Finally, the data cache supports configuration options that allow a developer to set a caching mode (i.e., optimistic, pessimistic, or exclusive) and a prefetch option on a transaction basis rather than on a single system wide basis.

Hardware Environment

FIG. 1 is a block diagram of an exemplary hardware environment used to implement the preferred embodiment of the present invention. In the exemplary hardware environment, a client/server architecture is illustrated comprising client computers T1 100, T2 102, and T3 104 coupled to a component broker series (CBS) server computer 106. In the exemplary hardware environment, each client computer 100, 102, and 104 and the CBS server computer 106 may include, inter alia, a processor, memory, keyboard, or display, and may be connected locally or remotely to fixed and/or removable data storage devices and/or data communications devices. Each of the computers 100, 102, 104, and 106 also could be connected to other computer systems via the data communications devices. Those skilled in the art will recognize that any combination of the above components or any number of different components, peripherals, and other devices, may be used with the computers 100, 102, 104, and 106. Those skilled in the art will also recognize that the present invention may be implemented on a single computer, rather than multiple computers networked together.

The present invention is typically implemented using one or more computer programs, each of which executes under the control of an operating system, such as OS/2™, Windows™, Macintosh™, AIX™, UNIX™, DOS™, etc. and causes the computers 100, 102, 104 and 106 to perform the desired functions as described herein. Thus, using the present specification, the invention may be implemented as a machine, process, or article of manufacture by using standard programming and/or engineering techniques to produce software, firmware, hardware or any combination thereof.

Generally, the computer programs and/or operating system are all tangibly embodied in a computer-readable device or media, such as memory, data storage devices, and/or data communications devices, thereby making a computer program product or article of manufacture according to the invention. As such, the terms "article of manufacture" and "computer program product" as used herein are intended to encompass a computer program accessible from any computer readable device or media.

Moreover, the computer programs and operating system are comprised of instructions which, when read and executed by the computers 100, 102, 104 and 106, cause the computers 100, 102, 104 and 106 to perform the steps necessary to implement and/or use the present invention. Under control of the operating system, the computer programs may be loaded from the memory, data storage devices, and/or data communications devices into the memories of the computers 100, 102, 104 and 106 for use during actual operations. Those skilled in the art will recognize many modifications may be made to this configuration without departing from the scope of the present invention.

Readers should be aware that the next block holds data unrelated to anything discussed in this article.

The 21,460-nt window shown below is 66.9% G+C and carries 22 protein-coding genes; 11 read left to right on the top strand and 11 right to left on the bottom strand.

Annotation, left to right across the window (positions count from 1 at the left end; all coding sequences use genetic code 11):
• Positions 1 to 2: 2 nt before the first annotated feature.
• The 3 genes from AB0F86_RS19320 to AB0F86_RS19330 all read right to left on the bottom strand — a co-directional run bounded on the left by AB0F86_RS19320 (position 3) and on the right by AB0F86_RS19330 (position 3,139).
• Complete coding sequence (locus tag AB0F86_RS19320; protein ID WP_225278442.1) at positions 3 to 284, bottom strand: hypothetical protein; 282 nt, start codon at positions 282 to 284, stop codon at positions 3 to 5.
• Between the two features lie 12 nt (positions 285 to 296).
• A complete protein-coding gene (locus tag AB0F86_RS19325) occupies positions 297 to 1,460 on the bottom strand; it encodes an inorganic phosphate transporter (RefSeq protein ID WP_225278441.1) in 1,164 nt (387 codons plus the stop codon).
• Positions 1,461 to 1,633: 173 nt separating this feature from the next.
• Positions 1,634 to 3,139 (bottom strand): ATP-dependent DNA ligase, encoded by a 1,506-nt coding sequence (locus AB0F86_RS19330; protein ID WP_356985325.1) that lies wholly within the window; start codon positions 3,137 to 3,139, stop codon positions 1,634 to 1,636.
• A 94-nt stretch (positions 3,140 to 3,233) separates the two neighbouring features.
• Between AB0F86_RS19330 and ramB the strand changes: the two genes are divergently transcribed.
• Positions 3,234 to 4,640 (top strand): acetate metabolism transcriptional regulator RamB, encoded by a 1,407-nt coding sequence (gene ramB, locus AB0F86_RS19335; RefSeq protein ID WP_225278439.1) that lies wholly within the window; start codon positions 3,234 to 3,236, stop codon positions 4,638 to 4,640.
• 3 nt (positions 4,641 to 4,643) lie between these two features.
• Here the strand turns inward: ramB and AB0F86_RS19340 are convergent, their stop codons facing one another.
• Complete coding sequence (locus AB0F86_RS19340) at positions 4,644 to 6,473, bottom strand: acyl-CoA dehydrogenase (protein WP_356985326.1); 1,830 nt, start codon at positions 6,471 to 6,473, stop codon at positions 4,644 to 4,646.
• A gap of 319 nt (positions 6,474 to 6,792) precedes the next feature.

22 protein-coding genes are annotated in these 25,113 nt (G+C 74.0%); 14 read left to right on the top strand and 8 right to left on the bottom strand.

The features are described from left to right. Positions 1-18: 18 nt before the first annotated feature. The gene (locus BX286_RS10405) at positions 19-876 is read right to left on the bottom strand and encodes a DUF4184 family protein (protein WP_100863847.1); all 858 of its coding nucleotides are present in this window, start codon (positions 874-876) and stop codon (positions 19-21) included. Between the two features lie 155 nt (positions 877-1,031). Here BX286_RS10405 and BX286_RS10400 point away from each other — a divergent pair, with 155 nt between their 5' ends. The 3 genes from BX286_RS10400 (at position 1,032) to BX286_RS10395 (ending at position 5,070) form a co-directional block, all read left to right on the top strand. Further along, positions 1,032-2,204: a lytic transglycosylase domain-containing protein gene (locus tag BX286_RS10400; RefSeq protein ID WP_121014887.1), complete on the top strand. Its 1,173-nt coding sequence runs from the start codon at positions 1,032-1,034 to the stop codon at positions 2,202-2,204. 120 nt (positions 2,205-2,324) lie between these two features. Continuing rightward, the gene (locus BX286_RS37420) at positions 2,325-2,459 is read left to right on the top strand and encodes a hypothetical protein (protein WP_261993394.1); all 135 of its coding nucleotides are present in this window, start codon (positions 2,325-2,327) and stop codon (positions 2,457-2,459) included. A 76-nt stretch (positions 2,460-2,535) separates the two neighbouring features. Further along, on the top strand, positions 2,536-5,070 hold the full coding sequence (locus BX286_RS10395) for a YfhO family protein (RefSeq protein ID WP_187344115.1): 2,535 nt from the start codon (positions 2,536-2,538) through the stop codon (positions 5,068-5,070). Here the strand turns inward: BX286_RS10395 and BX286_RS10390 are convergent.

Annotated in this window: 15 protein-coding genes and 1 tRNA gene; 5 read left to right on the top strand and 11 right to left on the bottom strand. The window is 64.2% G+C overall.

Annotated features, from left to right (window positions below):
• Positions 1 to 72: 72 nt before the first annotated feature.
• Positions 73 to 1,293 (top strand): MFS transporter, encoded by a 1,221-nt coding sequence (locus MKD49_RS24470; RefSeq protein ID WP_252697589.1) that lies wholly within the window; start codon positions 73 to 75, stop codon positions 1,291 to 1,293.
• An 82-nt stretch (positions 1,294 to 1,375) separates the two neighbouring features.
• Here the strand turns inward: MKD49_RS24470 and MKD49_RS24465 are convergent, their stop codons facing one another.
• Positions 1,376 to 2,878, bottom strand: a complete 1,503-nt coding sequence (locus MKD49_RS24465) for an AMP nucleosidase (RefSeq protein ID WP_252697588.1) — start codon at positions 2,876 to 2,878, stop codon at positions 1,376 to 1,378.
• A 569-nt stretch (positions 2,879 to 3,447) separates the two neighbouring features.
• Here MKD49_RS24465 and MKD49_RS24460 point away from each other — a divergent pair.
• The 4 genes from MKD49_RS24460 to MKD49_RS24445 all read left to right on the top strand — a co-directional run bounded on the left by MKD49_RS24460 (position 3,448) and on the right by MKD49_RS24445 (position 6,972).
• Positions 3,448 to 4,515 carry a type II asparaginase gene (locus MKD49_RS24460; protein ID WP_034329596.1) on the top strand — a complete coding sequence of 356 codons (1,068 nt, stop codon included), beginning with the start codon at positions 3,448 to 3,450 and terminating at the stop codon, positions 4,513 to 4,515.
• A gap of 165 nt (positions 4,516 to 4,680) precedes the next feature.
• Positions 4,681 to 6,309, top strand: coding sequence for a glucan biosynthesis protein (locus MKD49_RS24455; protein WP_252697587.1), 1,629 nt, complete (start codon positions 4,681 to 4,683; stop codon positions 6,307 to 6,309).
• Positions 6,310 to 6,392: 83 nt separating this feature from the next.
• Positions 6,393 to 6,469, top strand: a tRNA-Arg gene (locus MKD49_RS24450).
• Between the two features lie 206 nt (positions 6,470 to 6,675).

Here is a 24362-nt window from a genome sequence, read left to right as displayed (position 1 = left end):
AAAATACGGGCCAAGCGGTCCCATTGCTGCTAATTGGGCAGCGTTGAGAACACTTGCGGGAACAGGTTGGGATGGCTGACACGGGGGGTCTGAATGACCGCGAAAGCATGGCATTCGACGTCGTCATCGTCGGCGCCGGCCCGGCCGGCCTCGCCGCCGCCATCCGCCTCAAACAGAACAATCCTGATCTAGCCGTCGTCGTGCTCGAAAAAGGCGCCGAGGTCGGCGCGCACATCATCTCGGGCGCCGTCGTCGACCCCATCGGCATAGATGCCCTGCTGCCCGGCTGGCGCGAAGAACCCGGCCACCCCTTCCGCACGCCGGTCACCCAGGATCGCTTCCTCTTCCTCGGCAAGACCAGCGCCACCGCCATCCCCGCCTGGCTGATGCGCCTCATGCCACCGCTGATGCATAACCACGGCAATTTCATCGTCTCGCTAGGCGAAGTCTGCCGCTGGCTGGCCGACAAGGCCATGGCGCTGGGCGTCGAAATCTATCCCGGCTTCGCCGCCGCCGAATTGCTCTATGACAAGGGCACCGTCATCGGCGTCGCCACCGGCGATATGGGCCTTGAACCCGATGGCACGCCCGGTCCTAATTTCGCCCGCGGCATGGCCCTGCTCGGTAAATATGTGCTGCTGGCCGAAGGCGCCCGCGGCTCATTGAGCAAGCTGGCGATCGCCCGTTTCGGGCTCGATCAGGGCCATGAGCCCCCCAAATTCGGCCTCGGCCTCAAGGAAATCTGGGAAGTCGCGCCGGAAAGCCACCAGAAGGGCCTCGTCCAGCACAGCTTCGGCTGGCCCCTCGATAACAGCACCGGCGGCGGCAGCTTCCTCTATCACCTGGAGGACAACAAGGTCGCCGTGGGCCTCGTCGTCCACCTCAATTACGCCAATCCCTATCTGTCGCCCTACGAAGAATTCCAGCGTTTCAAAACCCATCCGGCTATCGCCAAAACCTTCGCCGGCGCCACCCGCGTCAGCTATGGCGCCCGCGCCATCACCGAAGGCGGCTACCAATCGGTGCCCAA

In the example illustrated in FIG. 1, the present invention includes an object request broker (ORB) connection 134 between the client computers 100, 102, and 104 and the CBS server computer 106. One skilled in the art would recognize that although the present embodiment of the invention is described with the ORB connection, the present invention could be used with other communication protocols between the clients 100, 102, and 104 and the CBS server computer 106. The clients 100, 102, and 104 work with objects 114 and 118 that represent relational data from one of the relational databases 130 and 132 (i.e., datastores) that are connected to the CBS server 106.

The CBS server 106 includes a transaction monitor 108 that assigns transaction identifiers to each transaction received by the CBS server 106 from one of the clients 100, 102, and 104. The CBS server 106 also includes an instance manager 110 that manages the objects 114 and 118 in memory.

Additionally, the CBS server 106 includes a data cache 112. The data cache 112 transfers relational data to and from the relational databases 130 and 132 using SQL statements 136. The data cache 112 includes a virtual memory data cache 122, 124, and 126 for each client T1 100, T2 102, and T3 104, respectively, for holding private data for each client T1 100, T2 102, and T3 104. Moreover, the data cache 112 includes a global data cache 128 for holding shared data. Each virtual memory data cache 122, 124, and 126 contains a copy of the object data for a corresponding transaction. For example, if both clients T1 100 and T2 102 were requesting a transaction on object1 114, then virtual memory data caches 122 and 124 would contain object data for object1 114. Each object 114 and 118 includes a data access object (DAO) interface 116 and 120, which is an interface to the data in the data caches.

When a client T1 100, T2 102, or T3 104 requests a transaction, the client T1 100, T2 102, or T3 104 identifies an object 114 or 118. The DAO interface 116 or 120 associated with the identified object maps the object to a virtual memory data cache. For example, when client T1 100 identifies object1 114, the DAO interface 116 maps object1 114 to virtual memory data cache 122, and when client T2 102 identifies object1 114, the DAO interface 116 maps object1 114 to virtual memory data cache 124.